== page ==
If budget matters to you plan your meals by what’s on sale. You may be able to look online at your local grocer’s website or by circulars/mailers that arrive to your home or that can be picked up at the front of the store. Incorporate coupons as you see fit. When you have space, buy sale products for more than just the one meal (in other words in bulk, based on how much space you have at home). Also plan meals that use similar ingredients. Perhaps you only need one cup of mushrooms for Monday night but you can save money by buying the large pack, so plan a meal that uses them again by Wednesday.

Plan for the week and make a list of the ingredients you’ll need to make that happen. By going to the store only one or two times a week I don’t fight traffic or dwell the aisles of the store as often, saving significant time and money (because all time and money is significant these days!). In the beginning you may find planning rather intensive. Take small steps. Don’t try to overhaul everything from the beginning. Start with what is comfortable and incorporate any changes slowly.

At the end of each week, assess what worked well and what didn’t. Keep a list of favorites so you can incorporate them into your rotation. Make a list of any pantry staples you need to replenish so you can purchase them during the next week’s shopping trip.

Lynette is a mom of three children from 6 months to age four. She has cloth diapered all three since birth and enjoys all things eco-friendly and mindful living.

Food Allergies and Halloween

Monday, October 31st, 2016

Navigating food allergies on halloweenAs many as 1 in 13 children in the United States are affected by allergies so the Halloween night of fun for most can turn into something quite serious for others. Even if you do not have people with allergies in your home there are things you can do to make the Halloween experience more accommodating for everyone who might come to your door. It takes little effort on your part but helps all kids enjoy the holiday to its fullest.

Consider joining the Teal Pumpkin Project. You can print a sticker from their website or paint a pumpkin teal to let families with allergies know your home has a treat for them too that won’t lead to any tricky allergies. Think bubbles, stickers, glow sticks, crafts, pencils, kazoos, coins, and more! If you’re unsure what non-food items include wheat, check out these ideas for teal-friendly ideas for treats.

Add your address to the crowd-sourced map of allergy-friendly places so local families know you are available. Of course you can still have your bucket of candy to give out if you’d like. Make sure you keep them separate. You can take a step further by using a scoop, gloved hand, and wash your hands frequently.

If you’re really motivated, carefully choose candy that is less likely to have common irritants like nuts. Candy that contains fewer common irritants include basic Tootsie Rolls, Smarties, Skittles, Starbursts, Dum-Dums and others. Stick with the name-brand products and even keep the bags in case someone needs to verify their safety. Some children may still be allergic to these, but by providing them instead of products that may contain nuts, more kids may be able to participate in the candy part of the holiday.

Here’s to a festive Happy Halloween to us all!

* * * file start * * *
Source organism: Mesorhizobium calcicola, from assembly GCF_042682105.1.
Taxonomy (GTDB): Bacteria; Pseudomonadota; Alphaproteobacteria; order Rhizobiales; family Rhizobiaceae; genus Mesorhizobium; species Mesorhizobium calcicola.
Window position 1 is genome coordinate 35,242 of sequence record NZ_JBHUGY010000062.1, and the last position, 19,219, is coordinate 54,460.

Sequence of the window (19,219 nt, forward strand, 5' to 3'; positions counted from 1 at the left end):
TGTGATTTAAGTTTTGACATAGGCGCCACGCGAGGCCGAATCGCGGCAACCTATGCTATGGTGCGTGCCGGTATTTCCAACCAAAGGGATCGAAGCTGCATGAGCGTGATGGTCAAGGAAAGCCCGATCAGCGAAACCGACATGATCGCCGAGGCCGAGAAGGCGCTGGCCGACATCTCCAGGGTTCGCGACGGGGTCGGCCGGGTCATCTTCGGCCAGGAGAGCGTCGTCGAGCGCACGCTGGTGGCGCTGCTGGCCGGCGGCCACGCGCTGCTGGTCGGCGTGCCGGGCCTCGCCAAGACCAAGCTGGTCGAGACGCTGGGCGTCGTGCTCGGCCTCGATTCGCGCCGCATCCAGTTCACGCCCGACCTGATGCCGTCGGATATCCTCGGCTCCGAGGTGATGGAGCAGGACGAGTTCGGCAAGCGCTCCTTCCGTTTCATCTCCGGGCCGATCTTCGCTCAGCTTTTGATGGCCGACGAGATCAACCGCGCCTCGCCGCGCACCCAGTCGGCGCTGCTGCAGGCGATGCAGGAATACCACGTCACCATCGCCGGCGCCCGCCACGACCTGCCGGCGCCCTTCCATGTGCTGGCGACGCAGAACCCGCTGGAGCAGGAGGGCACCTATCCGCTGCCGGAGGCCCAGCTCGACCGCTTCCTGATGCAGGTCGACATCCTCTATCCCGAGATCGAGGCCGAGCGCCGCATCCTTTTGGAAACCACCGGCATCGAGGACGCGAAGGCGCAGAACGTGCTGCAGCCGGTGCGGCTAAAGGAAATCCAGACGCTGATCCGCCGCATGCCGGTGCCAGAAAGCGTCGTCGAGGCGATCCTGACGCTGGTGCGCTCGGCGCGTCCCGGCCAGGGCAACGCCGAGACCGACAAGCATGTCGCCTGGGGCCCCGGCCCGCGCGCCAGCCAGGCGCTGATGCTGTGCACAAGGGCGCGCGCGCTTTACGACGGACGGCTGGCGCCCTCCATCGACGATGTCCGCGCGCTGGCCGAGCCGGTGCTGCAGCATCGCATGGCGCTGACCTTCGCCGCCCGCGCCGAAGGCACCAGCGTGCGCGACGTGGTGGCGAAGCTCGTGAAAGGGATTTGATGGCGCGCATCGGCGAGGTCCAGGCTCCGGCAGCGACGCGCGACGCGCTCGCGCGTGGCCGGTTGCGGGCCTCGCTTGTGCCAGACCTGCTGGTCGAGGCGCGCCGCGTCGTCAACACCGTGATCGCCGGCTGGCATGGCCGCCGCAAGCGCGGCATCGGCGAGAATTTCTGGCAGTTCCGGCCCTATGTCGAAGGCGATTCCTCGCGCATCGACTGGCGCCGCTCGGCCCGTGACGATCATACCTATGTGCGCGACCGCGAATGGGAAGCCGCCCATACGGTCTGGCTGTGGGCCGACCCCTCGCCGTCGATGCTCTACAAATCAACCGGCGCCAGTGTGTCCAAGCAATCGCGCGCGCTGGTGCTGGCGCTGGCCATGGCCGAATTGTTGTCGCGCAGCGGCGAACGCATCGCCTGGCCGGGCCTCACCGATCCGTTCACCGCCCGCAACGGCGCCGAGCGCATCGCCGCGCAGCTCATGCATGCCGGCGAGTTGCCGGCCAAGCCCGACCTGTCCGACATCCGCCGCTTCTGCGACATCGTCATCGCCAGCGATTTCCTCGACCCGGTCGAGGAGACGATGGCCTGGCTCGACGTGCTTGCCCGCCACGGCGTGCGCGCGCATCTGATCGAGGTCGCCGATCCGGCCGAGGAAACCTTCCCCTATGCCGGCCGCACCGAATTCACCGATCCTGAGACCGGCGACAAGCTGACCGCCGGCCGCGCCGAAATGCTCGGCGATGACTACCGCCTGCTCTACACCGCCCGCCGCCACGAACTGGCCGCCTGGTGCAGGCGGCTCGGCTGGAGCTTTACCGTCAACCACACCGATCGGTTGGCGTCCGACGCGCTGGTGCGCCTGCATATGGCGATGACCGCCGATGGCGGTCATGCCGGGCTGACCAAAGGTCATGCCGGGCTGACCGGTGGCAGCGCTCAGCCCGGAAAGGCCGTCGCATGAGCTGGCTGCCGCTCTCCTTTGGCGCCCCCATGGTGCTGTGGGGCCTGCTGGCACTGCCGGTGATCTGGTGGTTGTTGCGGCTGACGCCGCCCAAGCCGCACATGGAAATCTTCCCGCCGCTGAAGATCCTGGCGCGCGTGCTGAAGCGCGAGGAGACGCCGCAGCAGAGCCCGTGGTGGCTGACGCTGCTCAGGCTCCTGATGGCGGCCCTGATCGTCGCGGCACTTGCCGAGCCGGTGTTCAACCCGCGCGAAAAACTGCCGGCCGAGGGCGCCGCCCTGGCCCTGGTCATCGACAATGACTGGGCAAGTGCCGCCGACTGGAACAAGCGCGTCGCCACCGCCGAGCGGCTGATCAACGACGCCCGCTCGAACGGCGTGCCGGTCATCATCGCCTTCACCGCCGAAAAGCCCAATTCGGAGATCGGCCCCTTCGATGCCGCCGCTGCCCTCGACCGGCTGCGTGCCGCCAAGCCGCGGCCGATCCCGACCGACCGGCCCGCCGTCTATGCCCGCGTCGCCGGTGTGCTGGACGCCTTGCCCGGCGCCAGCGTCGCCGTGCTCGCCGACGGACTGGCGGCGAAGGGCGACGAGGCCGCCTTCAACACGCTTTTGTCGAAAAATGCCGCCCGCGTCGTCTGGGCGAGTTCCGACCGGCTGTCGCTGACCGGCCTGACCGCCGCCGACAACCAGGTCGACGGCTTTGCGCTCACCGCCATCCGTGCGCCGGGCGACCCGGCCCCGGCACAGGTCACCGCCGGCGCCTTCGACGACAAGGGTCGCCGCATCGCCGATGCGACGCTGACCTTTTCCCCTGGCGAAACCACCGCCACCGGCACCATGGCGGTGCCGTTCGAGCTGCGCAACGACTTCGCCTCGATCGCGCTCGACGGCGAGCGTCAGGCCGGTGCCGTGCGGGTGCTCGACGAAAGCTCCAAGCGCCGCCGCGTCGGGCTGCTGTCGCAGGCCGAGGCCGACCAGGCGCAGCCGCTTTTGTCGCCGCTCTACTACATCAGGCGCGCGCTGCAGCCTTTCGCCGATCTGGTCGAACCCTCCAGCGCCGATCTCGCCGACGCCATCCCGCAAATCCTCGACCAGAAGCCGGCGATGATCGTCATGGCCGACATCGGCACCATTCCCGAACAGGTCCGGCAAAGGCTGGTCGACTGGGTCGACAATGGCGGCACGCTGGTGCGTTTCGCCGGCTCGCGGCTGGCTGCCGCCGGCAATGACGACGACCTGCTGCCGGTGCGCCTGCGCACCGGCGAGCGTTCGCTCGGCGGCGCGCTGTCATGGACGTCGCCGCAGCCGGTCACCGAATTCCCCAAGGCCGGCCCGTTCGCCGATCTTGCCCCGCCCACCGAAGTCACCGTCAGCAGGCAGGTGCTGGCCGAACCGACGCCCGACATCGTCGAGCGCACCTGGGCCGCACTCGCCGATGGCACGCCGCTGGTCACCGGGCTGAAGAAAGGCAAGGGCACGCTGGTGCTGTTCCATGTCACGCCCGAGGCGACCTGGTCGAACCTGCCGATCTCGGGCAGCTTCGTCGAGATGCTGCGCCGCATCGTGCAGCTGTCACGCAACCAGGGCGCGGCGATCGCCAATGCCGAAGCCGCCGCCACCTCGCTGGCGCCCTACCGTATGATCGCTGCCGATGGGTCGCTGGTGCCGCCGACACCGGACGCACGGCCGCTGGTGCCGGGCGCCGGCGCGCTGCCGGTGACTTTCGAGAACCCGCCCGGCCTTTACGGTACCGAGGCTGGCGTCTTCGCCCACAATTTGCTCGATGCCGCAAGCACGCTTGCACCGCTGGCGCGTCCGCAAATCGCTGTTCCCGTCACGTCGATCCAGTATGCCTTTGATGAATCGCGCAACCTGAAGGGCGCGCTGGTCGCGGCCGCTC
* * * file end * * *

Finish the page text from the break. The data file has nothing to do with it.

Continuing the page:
Lynette is a mom of three children from 6 months to age four. She has cloth diapered all three since birth and enjoys all things eco-friendly and mindful living

When Your Baby Won’t Eat

Tuesday, July 14th, 2015

When Your Baby Won't EatAt some point in baby’s young eating life (between 8 months and 2 years generally), a regression, “pickiness,” or outright refusal of food may temporarily take place.

One innocent reason behind the recent strike your kiddo has placed on food may involve his or her growing independence. Why sit still to eat when you can crawl, toddle, or walk about and discover the world around you?! As baby becomes more independent in these ways, he or she may find security in the old days of just the breast or bottle. Food becomes yet another new thing in a quickly expanding world and the safe nuzzle in your arms to eat may be what your child seeks.

First, rule out underlying issues that might be causing food aversion symptoms. Visit your pediatrician if you have concerns.  Your doctor may want to know information like how often does child eat, how much, and what? Are there particular things your child does or does not like or is it all food? What have you noticed about your child’s digestive system? Are there also instances of spitting up, vomiting, gas, or constipation? Is this new or consistent with baby’s food and digestive history? These sorts of observations can help a doctor determine a young one is just “going through a phase” or has an underlying issue that needs further evaluation.

Also ensure your baby is ready for food. Baby-led weaning encourages letting baby set the pace on the introduction of solid foods. If baby is younger than or close to six months, it may not be food refusal—he or she simply may not be ready yet. If you’re kiddo struggles with food refusal, consider a few options you may have:

  • When you do offer food, make it the most bang for baby’s buck. Filler foods have their place sometimes, but nutrient-dense fruits, veggies, and eggs/dairy (if age-appropriate) offer big bites of nutrition, even in small portions. Continue to offer milk or formula if baby is willing. Breast milk, formula, and milk in and of themselves offer a variety of nutrients to sustain baby.
  • Try new foods or old foods in a new way. Depending on your babe’s age and feeding abilities, maybe that smooshed banana or avocado can now be offered in small solid slivers. Add new flavors as you are able to give a variety of options. Perhaps baby wants to eat, but the same old peas and carrots just aren’t jiving with him or her anymore.